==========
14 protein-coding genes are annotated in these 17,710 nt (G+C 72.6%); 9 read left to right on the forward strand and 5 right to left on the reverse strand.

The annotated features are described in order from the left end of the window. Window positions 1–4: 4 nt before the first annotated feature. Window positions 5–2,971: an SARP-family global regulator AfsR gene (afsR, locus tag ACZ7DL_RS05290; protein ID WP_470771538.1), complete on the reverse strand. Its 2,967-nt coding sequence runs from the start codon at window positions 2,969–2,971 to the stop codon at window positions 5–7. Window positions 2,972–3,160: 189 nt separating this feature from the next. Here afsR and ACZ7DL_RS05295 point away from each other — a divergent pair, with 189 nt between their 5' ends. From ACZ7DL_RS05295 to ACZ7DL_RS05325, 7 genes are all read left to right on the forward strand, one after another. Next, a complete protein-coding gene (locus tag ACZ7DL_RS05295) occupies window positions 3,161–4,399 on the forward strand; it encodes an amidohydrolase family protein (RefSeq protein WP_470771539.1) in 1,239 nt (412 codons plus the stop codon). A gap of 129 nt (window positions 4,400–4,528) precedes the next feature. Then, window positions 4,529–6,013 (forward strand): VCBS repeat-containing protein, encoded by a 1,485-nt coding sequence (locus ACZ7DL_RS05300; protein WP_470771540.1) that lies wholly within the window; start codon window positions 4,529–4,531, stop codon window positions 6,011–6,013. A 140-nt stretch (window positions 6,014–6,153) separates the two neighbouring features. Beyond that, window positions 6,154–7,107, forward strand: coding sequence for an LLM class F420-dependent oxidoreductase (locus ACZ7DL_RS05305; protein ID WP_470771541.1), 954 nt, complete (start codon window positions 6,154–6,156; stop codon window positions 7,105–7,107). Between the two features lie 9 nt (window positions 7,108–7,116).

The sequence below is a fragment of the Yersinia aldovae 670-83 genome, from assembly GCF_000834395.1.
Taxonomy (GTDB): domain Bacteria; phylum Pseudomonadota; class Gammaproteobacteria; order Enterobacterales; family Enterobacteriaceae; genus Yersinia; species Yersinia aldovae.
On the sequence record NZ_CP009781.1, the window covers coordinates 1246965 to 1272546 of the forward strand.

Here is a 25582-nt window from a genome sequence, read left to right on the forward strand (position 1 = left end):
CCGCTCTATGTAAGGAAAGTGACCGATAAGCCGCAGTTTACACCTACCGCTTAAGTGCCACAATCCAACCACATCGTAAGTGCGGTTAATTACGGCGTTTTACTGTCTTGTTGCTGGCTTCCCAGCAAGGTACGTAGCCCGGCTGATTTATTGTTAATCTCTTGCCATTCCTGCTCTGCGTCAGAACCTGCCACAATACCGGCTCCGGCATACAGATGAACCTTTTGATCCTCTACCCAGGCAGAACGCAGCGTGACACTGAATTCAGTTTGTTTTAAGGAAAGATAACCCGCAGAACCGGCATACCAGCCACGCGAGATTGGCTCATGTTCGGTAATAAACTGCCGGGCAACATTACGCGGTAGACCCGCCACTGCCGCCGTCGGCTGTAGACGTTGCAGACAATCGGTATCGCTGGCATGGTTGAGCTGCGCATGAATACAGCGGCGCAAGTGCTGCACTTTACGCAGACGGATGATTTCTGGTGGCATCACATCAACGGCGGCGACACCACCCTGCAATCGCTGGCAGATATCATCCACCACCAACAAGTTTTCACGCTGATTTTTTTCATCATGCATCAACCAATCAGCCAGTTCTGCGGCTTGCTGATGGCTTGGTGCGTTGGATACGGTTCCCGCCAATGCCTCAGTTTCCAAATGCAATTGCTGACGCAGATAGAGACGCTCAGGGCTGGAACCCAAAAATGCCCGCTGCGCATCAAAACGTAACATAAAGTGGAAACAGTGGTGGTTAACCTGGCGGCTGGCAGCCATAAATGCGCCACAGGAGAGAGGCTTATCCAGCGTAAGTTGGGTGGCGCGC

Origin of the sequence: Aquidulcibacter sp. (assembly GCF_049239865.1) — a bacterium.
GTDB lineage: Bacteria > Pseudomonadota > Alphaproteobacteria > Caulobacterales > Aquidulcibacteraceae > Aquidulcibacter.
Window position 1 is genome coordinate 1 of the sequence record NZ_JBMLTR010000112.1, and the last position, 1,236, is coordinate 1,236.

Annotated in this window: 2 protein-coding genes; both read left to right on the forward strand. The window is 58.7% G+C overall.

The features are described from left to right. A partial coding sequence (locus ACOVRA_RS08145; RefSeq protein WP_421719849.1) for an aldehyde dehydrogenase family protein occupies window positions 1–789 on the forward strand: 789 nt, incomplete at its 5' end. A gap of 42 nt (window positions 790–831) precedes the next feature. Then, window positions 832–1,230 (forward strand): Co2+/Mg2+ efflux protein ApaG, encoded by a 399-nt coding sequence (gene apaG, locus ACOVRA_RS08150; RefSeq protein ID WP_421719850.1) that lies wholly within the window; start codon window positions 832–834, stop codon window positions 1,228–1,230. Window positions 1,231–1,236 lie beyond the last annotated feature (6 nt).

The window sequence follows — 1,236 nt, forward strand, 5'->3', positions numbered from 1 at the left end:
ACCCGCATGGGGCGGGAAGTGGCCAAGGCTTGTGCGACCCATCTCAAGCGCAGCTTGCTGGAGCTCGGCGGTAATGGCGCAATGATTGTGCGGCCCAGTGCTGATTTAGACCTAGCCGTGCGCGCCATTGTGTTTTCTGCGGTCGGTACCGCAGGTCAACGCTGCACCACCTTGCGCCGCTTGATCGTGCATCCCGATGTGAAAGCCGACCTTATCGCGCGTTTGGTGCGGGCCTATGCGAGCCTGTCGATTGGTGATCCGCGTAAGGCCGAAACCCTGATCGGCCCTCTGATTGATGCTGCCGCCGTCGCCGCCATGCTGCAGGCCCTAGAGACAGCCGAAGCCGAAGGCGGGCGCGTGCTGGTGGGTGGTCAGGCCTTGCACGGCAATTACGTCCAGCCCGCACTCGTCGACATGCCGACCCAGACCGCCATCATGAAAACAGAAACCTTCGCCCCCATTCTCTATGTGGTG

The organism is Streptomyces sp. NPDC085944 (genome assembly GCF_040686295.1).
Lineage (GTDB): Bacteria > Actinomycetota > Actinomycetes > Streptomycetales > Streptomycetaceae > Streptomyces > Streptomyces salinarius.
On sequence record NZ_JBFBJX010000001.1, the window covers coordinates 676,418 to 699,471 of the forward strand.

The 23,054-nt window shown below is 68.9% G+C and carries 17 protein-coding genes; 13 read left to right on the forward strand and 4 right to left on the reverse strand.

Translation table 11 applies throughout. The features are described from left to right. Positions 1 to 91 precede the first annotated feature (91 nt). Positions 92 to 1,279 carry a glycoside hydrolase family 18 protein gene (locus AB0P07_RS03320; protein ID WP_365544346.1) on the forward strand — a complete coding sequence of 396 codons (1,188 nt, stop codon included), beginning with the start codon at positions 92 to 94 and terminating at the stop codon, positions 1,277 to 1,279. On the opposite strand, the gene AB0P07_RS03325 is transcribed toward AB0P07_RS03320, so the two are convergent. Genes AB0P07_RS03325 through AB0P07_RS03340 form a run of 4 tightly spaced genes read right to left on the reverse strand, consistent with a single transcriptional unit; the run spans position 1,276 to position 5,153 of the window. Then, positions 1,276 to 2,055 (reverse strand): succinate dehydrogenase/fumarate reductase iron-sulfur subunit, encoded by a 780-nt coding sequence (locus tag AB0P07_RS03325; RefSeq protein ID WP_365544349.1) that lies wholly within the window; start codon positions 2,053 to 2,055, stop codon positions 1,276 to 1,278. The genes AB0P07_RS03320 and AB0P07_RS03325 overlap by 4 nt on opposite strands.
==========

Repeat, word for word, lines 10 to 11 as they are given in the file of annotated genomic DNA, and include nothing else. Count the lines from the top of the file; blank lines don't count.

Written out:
Window position 1 is genome coordinate 1 of the sequence record NZ_JBMLTR010000112.1, and the last position, 1,236, is coordinate 1,236.

Annotated in this window: 2 protein-coding genes; both read left to right on the forward strand. The window is 58.7% G+C overall.